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How your BMI affects your sleep

I've written about the link between insomnia and body weight a few times. Now a study has found that the higher your body mass index (BMI), the less sleep you're likely to get.

The study looked at 6,344 men and women aged between 20-60 years of age with a BMI range of 18-40 (this range covers the classifications of underweight, healthy weight, overweight and obese).

First of all, researchers once again found that women sleep more than men (regardless of BMI). Whilst the average man managed to get 6.6 hours, the average woman got 6.9 hours. This equates to women getting an additional 20 minutes of sleep each night.

Now to the nitty-gritty of the study. Researchers found that for both men and women, as BMI increases, sleep duration decreases. That being said, researchers found that sleep deprivation was more closely linked to higher BMI numbers in women, compared to men.

You may think that weight affecting sleep is obvious - however, only 46% of Americans are aware of the link between body weight and sleep, and only 26% consider sleep a factor when it comes to losing weight.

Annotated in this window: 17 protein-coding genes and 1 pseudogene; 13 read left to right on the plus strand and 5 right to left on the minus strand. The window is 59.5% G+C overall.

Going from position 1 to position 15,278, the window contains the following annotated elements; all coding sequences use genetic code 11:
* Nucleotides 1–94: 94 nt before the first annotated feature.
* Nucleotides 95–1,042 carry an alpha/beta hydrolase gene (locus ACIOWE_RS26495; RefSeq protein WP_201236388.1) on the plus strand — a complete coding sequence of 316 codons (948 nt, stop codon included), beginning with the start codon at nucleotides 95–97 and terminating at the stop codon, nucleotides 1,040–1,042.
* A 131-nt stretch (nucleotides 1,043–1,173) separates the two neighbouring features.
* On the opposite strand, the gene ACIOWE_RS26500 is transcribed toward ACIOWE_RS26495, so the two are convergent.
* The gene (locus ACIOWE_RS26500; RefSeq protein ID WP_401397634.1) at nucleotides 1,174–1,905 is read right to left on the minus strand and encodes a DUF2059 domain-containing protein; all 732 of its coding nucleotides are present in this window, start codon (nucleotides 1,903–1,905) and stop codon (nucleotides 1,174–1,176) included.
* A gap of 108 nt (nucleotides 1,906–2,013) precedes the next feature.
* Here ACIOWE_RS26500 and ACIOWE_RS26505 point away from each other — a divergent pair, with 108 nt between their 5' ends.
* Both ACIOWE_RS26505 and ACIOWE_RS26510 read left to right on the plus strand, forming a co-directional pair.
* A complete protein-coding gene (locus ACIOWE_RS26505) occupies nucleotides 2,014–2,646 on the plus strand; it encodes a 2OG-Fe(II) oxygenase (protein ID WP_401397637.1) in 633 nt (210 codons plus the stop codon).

Source: Sleep Review

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Last updated: November 12, 2014

This Article Was Written By

Martin Reed

Leave a Comment

  • A. Marina Fournier
    January 27, 2012, 11:28 pm

    Before I married, I was up to 135 lbs. I slept poorly, and I was depressed (before the bipolar dx). I had had at least two bouts of 2-3 hrs a night most of the week, for several months.

    After I married, my weight shot up 15 lbs, and continued to creep up. Just before pregnancy, 192 lbs. At delivery, 198. After delivery, for a little while, about 175 (diabetic diet the entire pregnancy). Some of my worst years of insomnia, some aided by newborn feeding schedule.

    I am above 200 now, and having finally learned how to turn off my brain before sleeping, now sleep considerably better, but now have the problem of not being able to stay awake enough to start my day: I am awake a few minutes, my eyes close, and zonked again, several times over differing amounts of time. This is not good, either–and the sleep is not always restful, still.

    So not only YMMV, but it’s an average, not a certainty. My husband, whatever his weight, sleeps very well and easily, as long as he can breathe well, the temperature and humidity are reasonable, and the noise level down…except on planes without Halcion, or enough alcohol to knock him out.

    Reply